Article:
Assumed rate of return on investment of damages

Part of Civil Liability Bill [Lords] – in a Public Bill Committee am 2:45 pm ar 11 Medi 2018.

Danfonwch hysbysiad imi am ddadleuon fel hyn

Photo of Bambos Charalambous Bambos Charalambous Llafur, Enfield, Southgate 2:45, 11 Medi 2018

Let us be clear what we are talking about with the discount rate: damages for people who have suffered catastrophic, life-changing injuries. The lump sum they receive is to last them their entire life and is to pay for urgent treatments, care, support, adaptations—a whole host of things. We need to be very careful how we deal with this, as very small variations in the discount rate can have serious impacts.

As an example, I have been advised by a leading law firm that it settled a claim in 2015 for a client in her 30s who suffered cardiac arrest and irreparable brain damage due to negligence. She was awarded £9.95 million when the discount rate was 2.5%. That award was to pay for extensive medical treatments, childcare and live-in carers for the rest of her life. Had the claim been settled in 2017, when the discount rate was changed to -0.75%, it would have resulted in a settlement of £20 million.

Such cases are relatively few in number, but when they do occur, we must make sure that they are dealt with as precisely as possible, without leaving such large fluctuations to chance. We would all agree that the time between the setting of the two discount rates was far too long. I very much support a shorter period of time for that to take place. Someone who receives such a lump sum would surely choose to invest it in as low risk a manner as possible—they would not want any risk if possible—because it has to last them their entire life. The discount rate should be set on the basis that the investment will be very low risk.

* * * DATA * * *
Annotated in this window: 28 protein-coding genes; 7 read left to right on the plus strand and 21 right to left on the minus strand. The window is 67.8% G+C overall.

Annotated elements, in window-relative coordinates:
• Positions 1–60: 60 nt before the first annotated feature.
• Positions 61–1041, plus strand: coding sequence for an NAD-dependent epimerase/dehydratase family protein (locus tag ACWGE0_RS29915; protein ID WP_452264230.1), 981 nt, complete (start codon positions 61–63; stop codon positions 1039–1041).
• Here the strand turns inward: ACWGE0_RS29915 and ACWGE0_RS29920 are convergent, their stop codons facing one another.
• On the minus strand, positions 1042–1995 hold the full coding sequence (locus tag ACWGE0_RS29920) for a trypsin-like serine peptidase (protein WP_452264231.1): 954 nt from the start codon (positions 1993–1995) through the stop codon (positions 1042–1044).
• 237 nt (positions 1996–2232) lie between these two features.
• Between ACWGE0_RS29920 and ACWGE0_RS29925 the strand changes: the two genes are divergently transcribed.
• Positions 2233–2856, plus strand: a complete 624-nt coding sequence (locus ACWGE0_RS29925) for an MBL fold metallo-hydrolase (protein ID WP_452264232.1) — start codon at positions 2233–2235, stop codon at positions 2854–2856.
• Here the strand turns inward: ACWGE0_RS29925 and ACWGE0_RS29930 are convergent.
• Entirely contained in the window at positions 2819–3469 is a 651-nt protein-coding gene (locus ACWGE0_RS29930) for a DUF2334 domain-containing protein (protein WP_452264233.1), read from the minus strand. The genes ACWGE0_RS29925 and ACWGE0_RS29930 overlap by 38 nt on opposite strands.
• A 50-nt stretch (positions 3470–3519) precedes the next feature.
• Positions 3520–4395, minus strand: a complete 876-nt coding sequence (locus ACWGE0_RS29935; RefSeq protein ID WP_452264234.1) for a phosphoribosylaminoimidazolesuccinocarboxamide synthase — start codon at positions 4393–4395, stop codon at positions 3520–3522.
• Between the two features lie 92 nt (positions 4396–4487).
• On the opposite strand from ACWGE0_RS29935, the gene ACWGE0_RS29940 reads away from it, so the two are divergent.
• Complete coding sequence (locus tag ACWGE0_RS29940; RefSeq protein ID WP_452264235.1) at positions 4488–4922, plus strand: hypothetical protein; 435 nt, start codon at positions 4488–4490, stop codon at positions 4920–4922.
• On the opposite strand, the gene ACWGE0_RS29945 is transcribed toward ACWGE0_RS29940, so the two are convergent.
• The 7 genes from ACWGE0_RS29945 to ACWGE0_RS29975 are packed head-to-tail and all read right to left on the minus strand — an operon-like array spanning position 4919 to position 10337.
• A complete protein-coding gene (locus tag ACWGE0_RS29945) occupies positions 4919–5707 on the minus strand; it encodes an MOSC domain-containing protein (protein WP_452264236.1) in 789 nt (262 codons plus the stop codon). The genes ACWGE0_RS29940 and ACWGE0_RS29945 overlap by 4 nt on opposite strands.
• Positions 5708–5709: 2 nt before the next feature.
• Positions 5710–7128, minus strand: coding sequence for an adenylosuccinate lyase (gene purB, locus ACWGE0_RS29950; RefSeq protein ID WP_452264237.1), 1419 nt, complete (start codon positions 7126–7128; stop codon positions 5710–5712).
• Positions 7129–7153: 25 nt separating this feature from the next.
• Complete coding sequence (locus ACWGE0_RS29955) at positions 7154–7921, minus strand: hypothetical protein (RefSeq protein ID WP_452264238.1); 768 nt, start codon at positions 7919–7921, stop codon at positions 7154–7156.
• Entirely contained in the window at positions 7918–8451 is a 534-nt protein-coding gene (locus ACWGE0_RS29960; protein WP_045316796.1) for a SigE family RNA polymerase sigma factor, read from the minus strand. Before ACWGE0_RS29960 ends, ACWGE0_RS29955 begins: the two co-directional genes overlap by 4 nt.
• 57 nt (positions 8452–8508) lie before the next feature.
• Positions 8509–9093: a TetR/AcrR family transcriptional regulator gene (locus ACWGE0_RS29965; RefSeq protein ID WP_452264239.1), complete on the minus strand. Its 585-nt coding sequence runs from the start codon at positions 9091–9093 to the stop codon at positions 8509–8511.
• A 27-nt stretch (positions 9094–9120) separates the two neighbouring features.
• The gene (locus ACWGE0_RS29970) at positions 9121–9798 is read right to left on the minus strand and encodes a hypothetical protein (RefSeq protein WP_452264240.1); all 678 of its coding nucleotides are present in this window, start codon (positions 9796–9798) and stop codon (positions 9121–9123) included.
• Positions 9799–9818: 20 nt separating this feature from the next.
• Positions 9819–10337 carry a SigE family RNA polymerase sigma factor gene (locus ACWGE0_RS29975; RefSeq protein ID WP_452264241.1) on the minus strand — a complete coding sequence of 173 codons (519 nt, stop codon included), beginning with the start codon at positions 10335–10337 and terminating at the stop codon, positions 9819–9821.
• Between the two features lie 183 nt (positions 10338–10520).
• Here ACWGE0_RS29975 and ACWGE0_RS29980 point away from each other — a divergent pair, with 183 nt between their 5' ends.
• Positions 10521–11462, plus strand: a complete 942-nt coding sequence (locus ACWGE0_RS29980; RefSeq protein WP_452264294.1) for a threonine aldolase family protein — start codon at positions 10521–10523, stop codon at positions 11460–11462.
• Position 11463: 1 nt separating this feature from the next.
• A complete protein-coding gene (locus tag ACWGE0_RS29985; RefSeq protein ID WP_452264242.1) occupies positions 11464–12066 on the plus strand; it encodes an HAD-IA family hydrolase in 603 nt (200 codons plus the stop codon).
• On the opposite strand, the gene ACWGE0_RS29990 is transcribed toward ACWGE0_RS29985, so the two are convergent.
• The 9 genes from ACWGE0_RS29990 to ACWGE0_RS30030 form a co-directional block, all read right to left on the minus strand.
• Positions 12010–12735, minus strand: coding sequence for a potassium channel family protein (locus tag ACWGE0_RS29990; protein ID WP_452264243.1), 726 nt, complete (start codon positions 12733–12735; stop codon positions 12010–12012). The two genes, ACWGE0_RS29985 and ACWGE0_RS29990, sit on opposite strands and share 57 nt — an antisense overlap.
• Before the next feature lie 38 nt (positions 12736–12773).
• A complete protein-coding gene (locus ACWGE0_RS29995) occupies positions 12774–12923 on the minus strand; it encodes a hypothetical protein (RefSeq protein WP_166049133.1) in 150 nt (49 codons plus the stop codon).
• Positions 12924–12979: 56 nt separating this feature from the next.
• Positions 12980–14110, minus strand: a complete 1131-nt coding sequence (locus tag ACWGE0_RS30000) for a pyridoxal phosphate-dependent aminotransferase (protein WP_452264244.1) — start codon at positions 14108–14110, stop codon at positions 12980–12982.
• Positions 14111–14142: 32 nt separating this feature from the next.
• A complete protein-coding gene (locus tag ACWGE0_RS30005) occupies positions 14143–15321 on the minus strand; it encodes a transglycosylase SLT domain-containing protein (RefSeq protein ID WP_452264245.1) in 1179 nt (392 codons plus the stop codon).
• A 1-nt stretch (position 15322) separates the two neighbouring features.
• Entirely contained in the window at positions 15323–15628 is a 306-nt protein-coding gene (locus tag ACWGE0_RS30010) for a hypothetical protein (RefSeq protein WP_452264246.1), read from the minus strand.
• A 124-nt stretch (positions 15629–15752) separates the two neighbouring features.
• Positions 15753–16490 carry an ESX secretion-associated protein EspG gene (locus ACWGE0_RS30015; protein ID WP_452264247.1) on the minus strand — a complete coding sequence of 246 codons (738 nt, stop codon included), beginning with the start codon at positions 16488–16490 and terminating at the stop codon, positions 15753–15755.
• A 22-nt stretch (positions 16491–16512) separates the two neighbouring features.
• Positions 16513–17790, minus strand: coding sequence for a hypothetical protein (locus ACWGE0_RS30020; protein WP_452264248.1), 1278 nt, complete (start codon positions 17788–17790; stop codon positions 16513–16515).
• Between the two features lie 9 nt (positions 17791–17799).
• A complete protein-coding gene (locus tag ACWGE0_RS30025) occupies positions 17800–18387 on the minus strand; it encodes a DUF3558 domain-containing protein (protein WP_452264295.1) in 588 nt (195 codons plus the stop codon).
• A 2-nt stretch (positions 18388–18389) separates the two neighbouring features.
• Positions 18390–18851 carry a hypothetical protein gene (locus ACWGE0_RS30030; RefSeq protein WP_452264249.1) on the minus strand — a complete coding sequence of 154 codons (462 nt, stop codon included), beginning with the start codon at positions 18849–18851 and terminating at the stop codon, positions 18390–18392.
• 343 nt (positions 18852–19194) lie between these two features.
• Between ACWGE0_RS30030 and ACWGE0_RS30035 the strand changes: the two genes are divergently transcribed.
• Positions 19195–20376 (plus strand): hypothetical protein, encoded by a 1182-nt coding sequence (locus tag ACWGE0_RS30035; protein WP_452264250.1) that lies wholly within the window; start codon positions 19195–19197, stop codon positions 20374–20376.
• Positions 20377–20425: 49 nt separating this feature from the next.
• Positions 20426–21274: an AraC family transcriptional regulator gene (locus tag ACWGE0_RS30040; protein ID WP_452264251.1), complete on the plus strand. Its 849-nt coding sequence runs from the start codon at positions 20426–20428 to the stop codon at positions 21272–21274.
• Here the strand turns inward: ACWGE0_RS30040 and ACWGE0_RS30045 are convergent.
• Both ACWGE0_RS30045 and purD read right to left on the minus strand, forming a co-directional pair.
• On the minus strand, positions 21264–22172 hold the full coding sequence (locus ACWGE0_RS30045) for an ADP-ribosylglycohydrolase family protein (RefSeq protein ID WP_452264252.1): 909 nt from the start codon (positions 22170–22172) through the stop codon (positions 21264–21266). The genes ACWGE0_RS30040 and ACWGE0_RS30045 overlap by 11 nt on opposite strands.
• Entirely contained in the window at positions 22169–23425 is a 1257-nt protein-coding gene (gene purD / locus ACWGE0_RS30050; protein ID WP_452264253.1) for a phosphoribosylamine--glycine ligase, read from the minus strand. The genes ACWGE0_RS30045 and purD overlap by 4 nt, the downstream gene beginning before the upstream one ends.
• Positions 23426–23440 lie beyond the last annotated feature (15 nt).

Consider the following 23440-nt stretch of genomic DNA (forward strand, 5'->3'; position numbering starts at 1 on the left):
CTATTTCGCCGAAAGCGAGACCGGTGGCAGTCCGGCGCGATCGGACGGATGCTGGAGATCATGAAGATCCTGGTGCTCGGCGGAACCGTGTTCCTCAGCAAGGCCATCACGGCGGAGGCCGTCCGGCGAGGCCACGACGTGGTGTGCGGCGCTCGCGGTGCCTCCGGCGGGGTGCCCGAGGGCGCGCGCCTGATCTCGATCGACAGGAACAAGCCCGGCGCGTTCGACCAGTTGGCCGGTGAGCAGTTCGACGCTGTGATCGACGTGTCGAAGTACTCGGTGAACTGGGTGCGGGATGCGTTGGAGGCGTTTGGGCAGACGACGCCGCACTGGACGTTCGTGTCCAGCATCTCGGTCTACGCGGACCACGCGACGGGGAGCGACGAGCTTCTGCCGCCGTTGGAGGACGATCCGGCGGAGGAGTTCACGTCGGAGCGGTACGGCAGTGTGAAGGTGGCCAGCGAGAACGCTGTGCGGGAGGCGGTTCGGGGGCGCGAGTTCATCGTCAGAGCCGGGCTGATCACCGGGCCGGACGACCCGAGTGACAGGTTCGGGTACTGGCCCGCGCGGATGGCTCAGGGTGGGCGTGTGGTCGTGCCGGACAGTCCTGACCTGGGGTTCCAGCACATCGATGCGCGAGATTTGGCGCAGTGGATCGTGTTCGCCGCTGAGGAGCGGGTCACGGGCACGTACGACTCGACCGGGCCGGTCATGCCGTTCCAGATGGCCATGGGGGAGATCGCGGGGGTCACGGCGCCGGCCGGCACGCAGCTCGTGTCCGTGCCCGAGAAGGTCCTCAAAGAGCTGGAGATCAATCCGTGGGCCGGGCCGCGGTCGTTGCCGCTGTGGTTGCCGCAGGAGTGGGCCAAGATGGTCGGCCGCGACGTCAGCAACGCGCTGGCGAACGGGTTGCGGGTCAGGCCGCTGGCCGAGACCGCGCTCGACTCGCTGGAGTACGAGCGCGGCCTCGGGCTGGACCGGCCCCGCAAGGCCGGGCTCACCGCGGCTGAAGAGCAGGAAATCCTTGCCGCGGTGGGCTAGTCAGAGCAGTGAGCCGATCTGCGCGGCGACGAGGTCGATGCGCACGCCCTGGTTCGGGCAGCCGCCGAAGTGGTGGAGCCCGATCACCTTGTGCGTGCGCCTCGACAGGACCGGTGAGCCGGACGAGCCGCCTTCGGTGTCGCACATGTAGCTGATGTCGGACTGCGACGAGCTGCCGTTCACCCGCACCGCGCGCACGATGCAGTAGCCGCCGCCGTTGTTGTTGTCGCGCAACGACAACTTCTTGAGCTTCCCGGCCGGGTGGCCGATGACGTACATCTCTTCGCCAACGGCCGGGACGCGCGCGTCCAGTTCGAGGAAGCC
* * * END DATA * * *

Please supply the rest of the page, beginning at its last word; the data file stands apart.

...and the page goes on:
In setting the discount rate, the Lord Chancellor is given wide-ranging discretion. That opens up potential for other factors to influence the Lord Chancellor, which could adversely impact the compensation received by someone who has suffered catastrophic injuries. We need to be clear about the reasons why the Lord Chancellor will be setting the rate. As my hon. Friend the Member for Lewisham West and Penge mentioned, the Justice Committee recommended setting up an independent panel of experts to advise the Lord Chancellor on setting the rate. It also recommended that the panel’s advice be published in full. The Bill has removed that transparency. I have grave concerns about the reasons for that and how the rate will be set. We need to know how the rate has been set. When the Bank of England sets interest rates, it has a panel of experts and it gives reasons why. A similar system should apply here.

I support the amendments and new clause. It would be right and proper for the power to be taken away from the Lord Chancellor and for the rate to be set by an independent panel of experts, at regular periods.